PURPOSE: To investigate the relationship between visual function and severity of early age-related macular degeneration (AMD) and activity of neovascular (nv-) AMD. METHODS: The following data was collected from 66 eyes of 66 subjects with early AMD and 47 eyes of 47 subjects with active nv-AMD: corrected distance visual acuity (CDVA); contrast sensitivity (CS); glare disability (GD); and retinotopic ocular sensitivity (ROS) of the central 5° of the retina, by microperimetry...
October 27, 2015: Journal of Clinical & Experimental Ophthalmology
Sean J Lee, D'Anne S Duncan, Franklin D Echevarria, William M McLaughlin, Jeremy B Hatcher, Rebecca M Sappington
INTRODUCTION: Alterations in neuron-glia signaling are implicated in glaucoma, a neurodegenerative disease characterized by retinal ganglion cell (RGC) death. Pigment epithelium derived factor (PEDF) is a secreted protein with potential neuroprotective qualities in retinal disease, including chronic ocular hypertension. Here we sought to determine whether moderate, short-term elevations in IOP alter PEDF signaling and whether pressure-induced PEDF signaling directly impacts RGC apoptosis...
October 2015: Journal of Clinical & Experimental Ophthalmology
Riyaz Mohamed, Azza B El-Remessy
Diabetic retinopathy is the leading cause of blindness in working age in US and worldwide. Neurotrophins including nerve growth factor (NGF), brain-derived neurotrophic factor (BDNF), neurotrophin-3 (NT-3) and neurotrophin-4 (NT-4) are known to be essential for growth, differentiation and survival of neurons in the developing and mature retina. Nevertheless, a growing body of evidence supports an emerging role of neurotrophins in retinal diseases and in particular, diabetic retinopathy. Neurotrophins are initially synthesized in a pro-form and undergo proteolytic cleavage to produce the mature form that activates two distinctive receptors, the tyrosine kinase tropomycin receptor (Trk) and, to lesser extent, the common low affinity p75 neurotrophin receptor (p75(NTR))...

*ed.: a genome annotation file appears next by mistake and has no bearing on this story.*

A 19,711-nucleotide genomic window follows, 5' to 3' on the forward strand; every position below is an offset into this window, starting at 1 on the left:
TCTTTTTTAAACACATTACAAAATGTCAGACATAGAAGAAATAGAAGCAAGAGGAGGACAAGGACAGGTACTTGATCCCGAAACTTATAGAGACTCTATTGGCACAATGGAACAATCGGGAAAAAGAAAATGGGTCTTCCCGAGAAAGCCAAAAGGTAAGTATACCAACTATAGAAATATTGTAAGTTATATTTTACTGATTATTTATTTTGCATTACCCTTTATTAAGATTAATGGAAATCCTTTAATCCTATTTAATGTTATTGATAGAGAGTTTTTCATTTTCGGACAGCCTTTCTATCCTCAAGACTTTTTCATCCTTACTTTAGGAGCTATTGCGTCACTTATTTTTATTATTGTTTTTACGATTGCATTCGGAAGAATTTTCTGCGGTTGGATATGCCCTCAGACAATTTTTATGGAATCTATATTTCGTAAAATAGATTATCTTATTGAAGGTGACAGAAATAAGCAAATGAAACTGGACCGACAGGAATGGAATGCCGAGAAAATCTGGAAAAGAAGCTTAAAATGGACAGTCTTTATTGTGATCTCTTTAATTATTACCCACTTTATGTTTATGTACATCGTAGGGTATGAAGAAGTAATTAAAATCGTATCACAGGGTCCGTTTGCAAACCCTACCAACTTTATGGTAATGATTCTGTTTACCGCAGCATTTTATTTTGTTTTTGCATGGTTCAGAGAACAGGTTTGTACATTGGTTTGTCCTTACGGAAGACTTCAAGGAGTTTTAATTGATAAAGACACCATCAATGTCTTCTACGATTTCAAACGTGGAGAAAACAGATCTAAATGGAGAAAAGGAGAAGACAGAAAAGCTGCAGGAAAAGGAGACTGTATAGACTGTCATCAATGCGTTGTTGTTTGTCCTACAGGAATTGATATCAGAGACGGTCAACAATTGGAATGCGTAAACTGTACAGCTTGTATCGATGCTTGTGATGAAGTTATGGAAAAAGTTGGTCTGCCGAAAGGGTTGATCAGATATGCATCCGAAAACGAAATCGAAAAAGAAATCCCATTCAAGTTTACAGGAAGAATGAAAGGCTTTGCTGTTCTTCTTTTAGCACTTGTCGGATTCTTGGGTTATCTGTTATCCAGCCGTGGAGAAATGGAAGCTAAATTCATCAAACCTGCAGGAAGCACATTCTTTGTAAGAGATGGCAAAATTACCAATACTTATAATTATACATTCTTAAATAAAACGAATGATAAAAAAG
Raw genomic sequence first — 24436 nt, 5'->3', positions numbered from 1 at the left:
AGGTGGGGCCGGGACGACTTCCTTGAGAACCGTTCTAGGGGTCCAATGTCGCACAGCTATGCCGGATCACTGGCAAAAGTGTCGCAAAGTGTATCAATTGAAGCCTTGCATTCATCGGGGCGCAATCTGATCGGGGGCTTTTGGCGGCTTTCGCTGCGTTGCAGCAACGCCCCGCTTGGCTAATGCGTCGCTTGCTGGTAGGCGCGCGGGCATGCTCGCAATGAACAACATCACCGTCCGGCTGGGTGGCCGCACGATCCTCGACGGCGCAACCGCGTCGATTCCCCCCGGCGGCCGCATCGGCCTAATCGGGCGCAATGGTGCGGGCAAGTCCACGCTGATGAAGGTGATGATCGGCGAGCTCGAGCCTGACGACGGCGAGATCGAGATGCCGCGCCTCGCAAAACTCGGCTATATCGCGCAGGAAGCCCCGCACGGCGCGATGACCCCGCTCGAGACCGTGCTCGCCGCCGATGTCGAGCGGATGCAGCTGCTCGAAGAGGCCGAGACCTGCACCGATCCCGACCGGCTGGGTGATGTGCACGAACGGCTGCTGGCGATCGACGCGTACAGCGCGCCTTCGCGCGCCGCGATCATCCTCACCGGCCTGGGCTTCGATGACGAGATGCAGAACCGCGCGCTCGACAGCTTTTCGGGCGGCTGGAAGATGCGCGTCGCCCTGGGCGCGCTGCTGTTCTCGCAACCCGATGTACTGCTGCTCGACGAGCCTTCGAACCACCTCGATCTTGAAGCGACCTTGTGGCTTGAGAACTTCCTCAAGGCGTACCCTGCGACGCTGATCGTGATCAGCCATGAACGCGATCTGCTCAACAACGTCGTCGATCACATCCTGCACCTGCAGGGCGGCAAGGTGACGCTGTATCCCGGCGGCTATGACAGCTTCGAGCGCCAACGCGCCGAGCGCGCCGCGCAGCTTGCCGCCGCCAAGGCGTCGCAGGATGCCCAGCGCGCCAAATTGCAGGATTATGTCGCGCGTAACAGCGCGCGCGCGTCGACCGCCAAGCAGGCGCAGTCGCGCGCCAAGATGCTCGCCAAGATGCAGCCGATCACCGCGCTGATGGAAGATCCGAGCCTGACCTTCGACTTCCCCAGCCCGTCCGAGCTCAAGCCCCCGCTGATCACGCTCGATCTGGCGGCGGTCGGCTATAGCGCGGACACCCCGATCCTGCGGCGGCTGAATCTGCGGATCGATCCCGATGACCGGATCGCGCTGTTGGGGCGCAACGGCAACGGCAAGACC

October 2015: Journal of Clinical & Experimental Ophthalmology
Shanta Sarfare, Yann Dacquay, Syed Askari, Steven Nusinowitz, Jean-Pierre Hubschman
OBJECTIVE: The aim of this study is to evaluate the retinal safety and toxicity of a novel synthetic biopolymer to be used as a patch to treat rhegmatogenous retinal detachment. METHODS: Thirty one adult wild type albino mice were divided in 2 groups. In Group A (n=9) 0.2 μl balanced salt solution (BSS) and in Group B (n=22), 0.2 μl biopolymer was injected in the subretinal space. Trans-scleral subretinal injection was performed in one eye and the fellow eye was used as control...
October 2015: Journal of Clinical & Experimental Ophthalmology
Rebecca Salowe, Julia Salinas, Neil H Farbman, Aishat Mohammed, Joshua Z Warren, Allison Rhodes, Alexander Brucker, Meredith Regina, Eydie Miller-Ellis, Prithvi S Sankar, Amanda Lehman, Joan M O'Brien
OBJECTIVE: To identify the major risk factors for primary open-angle glaucoma (POAG) in individuals of African descent. METHODS: We searched PubMed for relevant articles, with results spanning April 1947 to present. All abstracts were reviewed and, where relevant to POAG and race, articles were catalogued and analyzed. Additional sources were identified through citations in articles returned by our search. RESULTS: Numerous potential POAG risk factors were identified and organized into categories by demographics (age, sex, and skin color), lifestyle choices (smoking, alcohol), comorbidities (hypertension, diabetes, and obesity), ophthalmic findings (eye structure, central corneal thickness, corneal hysteresis, elevated intraocular pressure, myopia, cataract, and vascular abnormalities), family history, socioeconomic status, and adherence...